San Francisco 54.9 (2) 35.5 (2) 13.3 (11) 6.1 (7) Most league observers had San Francisco pegged as a sure thing to win the NL West in 2015. However, Seattle shocked the world by pitching their way to a division win, while Anaheim nearly pulled off the upset for the wildcard birth. With that in mind, SF ownership came out of the off-season with a roster that looks...remarkably the same. When it comes to top talent like Nolan Arenado and Carlos Correda, that's not a bad thing. The Road Warriors did focus on upgrading their bullpen in the draft and free agency by adding Ryan Dull, Derek Law, and Taylor Rogers. We can assume San Francisco will score their fair share of runs, but one has to wonder if Zach Greinke's grind in 2015 will cost him effectiveness in 2016. If he's not at his peak, the SF rotation looks extremely average. As always, SF's upside rests in whether they can endure a long season and not make other owners' skin crawl when they see a SF email.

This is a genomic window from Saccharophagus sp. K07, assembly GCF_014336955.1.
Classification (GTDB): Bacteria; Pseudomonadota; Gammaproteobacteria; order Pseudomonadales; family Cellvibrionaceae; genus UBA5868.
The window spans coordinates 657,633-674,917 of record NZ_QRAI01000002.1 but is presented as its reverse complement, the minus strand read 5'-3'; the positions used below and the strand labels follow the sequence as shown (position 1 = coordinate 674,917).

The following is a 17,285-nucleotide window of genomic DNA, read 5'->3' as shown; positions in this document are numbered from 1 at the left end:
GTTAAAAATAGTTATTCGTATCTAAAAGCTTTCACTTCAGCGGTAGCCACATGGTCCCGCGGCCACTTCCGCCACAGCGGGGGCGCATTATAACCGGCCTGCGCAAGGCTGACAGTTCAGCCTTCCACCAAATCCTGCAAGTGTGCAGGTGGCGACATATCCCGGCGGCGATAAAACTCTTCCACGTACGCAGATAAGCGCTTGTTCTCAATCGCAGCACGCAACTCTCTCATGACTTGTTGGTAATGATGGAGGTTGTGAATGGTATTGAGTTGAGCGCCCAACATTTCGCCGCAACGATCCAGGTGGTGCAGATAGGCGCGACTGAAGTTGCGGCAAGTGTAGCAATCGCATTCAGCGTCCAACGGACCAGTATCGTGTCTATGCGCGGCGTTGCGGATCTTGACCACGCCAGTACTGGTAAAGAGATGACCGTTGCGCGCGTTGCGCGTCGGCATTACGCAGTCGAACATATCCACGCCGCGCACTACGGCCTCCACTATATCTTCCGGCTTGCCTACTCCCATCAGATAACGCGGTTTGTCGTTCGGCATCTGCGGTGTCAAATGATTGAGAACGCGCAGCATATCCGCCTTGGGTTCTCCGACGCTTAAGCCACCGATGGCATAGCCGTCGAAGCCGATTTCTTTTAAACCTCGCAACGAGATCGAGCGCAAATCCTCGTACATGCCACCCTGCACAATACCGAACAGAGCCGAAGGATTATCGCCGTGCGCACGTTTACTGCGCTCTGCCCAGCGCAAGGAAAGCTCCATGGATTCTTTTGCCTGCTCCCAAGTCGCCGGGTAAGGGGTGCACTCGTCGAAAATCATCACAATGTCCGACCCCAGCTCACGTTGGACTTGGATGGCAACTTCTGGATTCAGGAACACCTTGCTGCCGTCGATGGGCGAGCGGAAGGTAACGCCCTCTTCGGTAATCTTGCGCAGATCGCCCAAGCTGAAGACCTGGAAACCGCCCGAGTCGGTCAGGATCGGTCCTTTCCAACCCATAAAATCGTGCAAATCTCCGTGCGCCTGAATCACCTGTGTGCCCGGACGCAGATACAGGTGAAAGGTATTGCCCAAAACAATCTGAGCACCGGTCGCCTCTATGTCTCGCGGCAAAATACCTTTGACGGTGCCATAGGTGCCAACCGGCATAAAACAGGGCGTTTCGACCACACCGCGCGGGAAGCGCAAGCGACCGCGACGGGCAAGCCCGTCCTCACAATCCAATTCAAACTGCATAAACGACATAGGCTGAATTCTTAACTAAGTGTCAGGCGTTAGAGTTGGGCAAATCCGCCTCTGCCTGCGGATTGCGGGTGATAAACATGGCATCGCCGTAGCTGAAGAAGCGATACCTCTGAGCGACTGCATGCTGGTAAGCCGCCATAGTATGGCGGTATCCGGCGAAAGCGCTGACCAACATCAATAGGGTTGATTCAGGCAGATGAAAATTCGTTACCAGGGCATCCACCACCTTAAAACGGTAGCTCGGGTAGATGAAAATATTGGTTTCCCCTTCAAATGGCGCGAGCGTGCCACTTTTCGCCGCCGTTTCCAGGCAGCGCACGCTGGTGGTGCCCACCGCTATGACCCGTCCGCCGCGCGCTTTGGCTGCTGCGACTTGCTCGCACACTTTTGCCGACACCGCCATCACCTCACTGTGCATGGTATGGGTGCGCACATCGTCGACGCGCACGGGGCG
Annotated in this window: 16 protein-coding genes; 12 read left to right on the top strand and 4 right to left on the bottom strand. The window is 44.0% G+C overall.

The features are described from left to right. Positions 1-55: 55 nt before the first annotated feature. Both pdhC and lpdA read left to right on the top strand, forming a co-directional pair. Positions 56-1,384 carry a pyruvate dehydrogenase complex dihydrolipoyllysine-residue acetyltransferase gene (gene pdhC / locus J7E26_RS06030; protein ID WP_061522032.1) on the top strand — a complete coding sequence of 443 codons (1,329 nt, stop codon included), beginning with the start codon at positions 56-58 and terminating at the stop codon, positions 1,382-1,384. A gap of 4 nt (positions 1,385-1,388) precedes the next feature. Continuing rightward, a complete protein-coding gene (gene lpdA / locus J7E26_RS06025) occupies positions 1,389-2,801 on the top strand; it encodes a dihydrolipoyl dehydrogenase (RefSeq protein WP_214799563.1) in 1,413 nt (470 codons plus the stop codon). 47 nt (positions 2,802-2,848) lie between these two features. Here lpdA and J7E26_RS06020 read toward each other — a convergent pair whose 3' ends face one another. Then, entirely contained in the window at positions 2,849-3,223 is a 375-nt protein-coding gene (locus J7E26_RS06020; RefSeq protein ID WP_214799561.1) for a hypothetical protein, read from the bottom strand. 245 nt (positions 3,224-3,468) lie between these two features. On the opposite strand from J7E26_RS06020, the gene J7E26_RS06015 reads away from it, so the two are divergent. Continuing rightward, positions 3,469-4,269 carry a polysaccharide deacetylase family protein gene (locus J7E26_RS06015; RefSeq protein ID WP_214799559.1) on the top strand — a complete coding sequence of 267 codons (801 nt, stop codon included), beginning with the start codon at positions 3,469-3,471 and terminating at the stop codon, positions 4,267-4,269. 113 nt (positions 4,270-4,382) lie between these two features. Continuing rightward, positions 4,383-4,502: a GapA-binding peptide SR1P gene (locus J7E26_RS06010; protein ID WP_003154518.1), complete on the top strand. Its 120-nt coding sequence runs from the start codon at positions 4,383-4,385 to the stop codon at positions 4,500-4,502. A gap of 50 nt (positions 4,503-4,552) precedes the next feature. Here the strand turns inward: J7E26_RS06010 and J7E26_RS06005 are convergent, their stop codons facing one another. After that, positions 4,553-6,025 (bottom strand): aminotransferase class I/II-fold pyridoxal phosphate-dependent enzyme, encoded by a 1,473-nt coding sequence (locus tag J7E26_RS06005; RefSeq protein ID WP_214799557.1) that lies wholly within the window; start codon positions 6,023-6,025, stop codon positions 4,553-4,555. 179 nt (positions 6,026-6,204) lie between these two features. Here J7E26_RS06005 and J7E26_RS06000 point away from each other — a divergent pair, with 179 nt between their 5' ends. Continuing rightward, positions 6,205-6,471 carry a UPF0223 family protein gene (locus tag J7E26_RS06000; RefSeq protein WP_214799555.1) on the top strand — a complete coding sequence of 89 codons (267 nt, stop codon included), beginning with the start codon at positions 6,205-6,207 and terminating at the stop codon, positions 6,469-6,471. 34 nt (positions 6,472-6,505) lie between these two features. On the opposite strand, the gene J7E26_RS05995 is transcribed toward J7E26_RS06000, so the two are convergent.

Baltimore 54.6 (3) 32.2 (4) 20.4 (2) 2.0 (18) After surviving back-to-back lunatic owners in UGENT and alleged sex-offender big Gary B, league stewards stepped in to rebuild the Baltimore farm system. While that effort was successful, league officials missed the fine print that stated "Make room for Daddy." So with most of Baltimore's farm system now in Boston, what remains is perhaps the most Stars and Scrubs roster in recent memory. Up top, DJ LeMahieu, Francisco Lindor, and Manny Machado form an infield that is arguably WSL's best in any metric. Similarly, Jose Quintana, a revitalized Rich Hill, and carlos carrasco will be trouble in any playoff series. Unfortunately, the Tattlers also feature the worst OF situation in WSL and a bullpen that's not much better. Impatience in wanting to win NOW has left teams in WSL vulnerable as long as the league has existed. Will Baltimore come through with a wild card berth or will the lack of depth hurt them in a brutal NL race?